The Minister of Industrialisation, Trade and SME Development, Immanual Ngatjizeko, has challenged all Namibians to consume locally produced products and services in order to support and grow the manufacturing sector.
During the Namibian Manufacturing Association’s annual awards ceremony, held at the Safari Hotel on Thursday night, Ngatjizeko said “this will translate to industrialisation and value addition of local raw materials and a prosperous economy as envisaged in our National Vision 2030 document.”
In a speech read on his behalf by his Deputy Permanent Secretary, Dr Michael Humavindu, the trade minister noted that to achieve the vision of industrialisation the country must “rather significantly” improve its delivery rates in terms of policy implementation.
“In order to effectively address the specific challenge with respect to our supply-side weaknesses, we need increased private sector investment flows, both foreign and domestic, to boost our capacity to produce more efficiently and competitively both our own consumption and export. Such investments must be accompanied by the introduction and transfer of appropriate production technologies and technical know-how,” said Ngatjizeko.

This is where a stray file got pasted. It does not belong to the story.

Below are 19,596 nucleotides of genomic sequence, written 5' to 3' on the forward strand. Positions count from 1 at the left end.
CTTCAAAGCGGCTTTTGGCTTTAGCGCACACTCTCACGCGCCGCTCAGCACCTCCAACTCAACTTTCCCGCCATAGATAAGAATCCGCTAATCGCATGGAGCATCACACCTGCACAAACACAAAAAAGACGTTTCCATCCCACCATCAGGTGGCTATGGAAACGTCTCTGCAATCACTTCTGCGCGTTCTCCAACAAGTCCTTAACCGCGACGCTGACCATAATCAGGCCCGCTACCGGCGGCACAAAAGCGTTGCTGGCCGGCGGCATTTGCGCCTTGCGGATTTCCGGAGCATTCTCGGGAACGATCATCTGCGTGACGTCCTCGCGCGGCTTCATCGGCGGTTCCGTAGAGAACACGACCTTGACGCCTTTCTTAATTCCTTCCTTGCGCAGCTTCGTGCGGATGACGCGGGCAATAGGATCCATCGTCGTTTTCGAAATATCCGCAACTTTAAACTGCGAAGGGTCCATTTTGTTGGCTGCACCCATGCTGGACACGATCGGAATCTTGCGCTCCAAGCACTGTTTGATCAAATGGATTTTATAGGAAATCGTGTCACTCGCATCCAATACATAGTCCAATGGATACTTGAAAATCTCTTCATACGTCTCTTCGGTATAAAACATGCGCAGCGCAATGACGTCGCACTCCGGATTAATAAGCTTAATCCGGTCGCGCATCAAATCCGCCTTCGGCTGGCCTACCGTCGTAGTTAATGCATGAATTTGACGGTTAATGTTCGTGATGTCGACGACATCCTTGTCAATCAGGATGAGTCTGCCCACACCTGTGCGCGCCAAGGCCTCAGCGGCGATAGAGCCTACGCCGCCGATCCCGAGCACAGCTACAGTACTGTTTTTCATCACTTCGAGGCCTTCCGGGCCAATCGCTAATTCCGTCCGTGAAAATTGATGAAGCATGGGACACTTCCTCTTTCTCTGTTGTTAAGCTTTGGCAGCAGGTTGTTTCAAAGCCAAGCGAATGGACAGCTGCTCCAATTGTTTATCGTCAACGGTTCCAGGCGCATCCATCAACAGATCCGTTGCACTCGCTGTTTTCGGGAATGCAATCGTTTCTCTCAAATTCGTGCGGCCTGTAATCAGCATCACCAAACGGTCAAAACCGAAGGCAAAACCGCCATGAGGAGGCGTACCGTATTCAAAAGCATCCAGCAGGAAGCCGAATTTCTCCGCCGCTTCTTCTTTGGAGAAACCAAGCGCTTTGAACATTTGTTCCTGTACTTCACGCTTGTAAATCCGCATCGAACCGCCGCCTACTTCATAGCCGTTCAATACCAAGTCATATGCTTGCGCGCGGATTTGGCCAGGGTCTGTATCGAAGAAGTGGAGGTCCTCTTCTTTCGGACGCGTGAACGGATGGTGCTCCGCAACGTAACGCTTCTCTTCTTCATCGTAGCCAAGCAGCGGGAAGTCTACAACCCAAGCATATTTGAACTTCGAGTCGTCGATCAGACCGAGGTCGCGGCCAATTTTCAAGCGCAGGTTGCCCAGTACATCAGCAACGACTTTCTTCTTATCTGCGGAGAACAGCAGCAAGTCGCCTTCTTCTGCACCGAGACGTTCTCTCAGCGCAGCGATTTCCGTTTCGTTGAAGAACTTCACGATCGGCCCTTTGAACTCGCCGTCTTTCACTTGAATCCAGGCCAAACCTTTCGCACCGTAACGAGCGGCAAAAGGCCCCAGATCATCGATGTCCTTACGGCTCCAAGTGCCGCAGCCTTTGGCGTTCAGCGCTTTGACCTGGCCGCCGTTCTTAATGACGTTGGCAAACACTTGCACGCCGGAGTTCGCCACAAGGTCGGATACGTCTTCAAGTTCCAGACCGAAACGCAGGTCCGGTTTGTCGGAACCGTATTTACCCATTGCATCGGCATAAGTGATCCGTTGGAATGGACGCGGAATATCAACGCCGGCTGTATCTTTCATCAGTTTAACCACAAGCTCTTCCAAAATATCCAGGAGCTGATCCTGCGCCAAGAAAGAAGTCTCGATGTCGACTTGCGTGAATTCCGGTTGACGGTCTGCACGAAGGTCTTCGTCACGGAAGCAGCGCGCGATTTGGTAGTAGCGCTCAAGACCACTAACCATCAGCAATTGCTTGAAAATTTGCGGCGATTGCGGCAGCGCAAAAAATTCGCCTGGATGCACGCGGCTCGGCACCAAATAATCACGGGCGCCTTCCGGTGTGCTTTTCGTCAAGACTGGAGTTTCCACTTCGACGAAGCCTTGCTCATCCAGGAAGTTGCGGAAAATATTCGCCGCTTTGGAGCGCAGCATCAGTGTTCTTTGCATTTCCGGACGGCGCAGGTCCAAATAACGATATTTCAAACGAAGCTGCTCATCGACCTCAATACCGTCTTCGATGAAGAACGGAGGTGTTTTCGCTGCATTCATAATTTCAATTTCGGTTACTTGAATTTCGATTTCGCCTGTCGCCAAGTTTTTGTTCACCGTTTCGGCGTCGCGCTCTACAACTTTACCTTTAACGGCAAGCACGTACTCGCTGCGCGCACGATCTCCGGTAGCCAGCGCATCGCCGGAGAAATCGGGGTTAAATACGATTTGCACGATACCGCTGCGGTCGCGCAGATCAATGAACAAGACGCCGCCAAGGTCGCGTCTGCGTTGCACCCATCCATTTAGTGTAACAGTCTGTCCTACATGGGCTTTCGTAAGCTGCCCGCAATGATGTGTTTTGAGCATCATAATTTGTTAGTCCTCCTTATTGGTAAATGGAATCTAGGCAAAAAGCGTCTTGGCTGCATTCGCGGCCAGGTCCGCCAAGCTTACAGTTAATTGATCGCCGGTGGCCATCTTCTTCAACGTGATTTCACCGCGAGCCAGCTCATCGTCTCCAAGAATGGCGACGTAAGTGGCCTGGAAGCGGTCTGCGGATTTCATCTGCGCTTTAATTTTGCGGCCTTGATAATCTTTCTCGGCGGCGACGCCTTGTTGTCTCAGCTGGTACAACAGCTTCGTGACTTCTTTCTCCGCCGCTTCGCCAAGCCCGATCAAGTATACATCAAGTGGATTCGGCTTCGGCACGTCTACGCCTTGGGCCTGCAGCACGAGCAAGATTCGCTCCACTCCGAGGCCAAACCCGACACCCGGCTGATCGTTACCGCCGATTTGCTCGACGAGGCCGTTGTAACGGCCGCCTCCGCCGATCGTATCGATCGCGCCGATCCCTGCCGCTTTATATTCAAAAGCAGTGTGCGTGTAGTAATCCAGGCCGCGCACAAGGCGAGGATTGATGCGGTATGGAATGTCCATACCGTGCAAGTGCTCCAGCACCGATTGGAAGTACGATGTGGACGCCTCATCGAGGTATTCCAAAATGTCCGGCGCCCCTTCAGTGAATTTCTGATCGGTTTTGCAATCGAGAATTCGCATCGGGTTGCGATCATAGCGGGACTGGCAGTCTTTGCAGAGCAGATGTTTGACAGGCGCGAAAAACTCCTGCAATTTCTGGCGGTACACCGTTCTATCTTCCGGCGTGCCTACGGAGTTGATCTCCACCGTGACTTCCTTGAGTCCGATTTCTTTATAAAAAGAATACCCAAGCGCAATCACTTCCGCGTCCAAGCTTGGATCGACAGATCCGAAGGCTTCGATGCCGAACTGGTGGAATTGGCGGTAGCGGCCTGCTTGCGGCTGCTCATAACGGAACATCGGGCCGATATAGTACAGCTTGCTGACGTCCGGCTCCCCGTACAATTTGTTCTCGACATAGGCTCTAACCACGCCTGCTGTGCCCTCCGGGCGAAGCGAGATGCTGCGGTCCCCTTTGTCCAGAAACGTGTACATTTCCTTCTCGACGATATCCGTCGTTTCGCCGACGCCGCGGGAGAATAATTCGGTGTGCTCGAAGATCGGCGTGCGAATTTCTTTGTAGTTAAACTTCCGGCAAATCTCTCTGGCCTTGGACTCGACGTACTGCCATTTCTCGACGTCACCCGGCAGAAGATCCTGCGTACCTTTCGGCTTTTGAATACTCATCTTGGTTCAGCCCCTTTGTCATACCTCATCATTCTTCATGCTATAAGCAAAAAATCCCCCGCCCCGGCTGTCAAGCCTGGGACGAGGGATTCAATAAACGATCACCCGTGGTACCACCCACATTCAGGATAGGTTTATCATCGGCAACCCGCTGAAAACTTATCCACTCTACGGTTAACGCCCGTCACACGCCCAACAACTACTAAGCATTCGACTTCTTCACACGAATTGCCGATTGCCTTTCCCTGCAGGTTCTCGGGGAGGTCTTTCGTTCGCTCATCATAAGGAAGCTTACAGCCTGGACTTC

Speaking to a packed house before the announcement of the annual manufacturers awards winners, Ngatjizeko pointed out that the revised Foreign Investment Act, also known as the Namibian Investment Promotion Act, has provisions which consider the welfare of locals by placing great emphasis on capacity development and transfer of skills, with regard to investors willing to put their money into Namibia. He continued that his ministry, in recognition of sustainable economic sectors, business activities and national development objectives, has by regulation reserved certain categories of economic sectors for domestic or local investors and by so doing has ensured that local businesses become part of the mainstream economy.
Ngatjizeko further noted that with the launch of the Namibian Retail Sector Charter, government aims to transform the retail sector from one that relies predominantly on foreign imports to one that gives preference to local manufacturers by promoting sourcing of locally produced products by retailers.
“Government also aims to support local businesses in securing retail space at home so as to increase the visibility of their products through the promotion, marketing and distribution of such products. Local sourcing is concerned with the taking of measures that are designed to promote the sourcing of local products and services in order to stimulate the growth of the local economy,” said Ngatjizeko.
This originally appeared in New Era Weekend.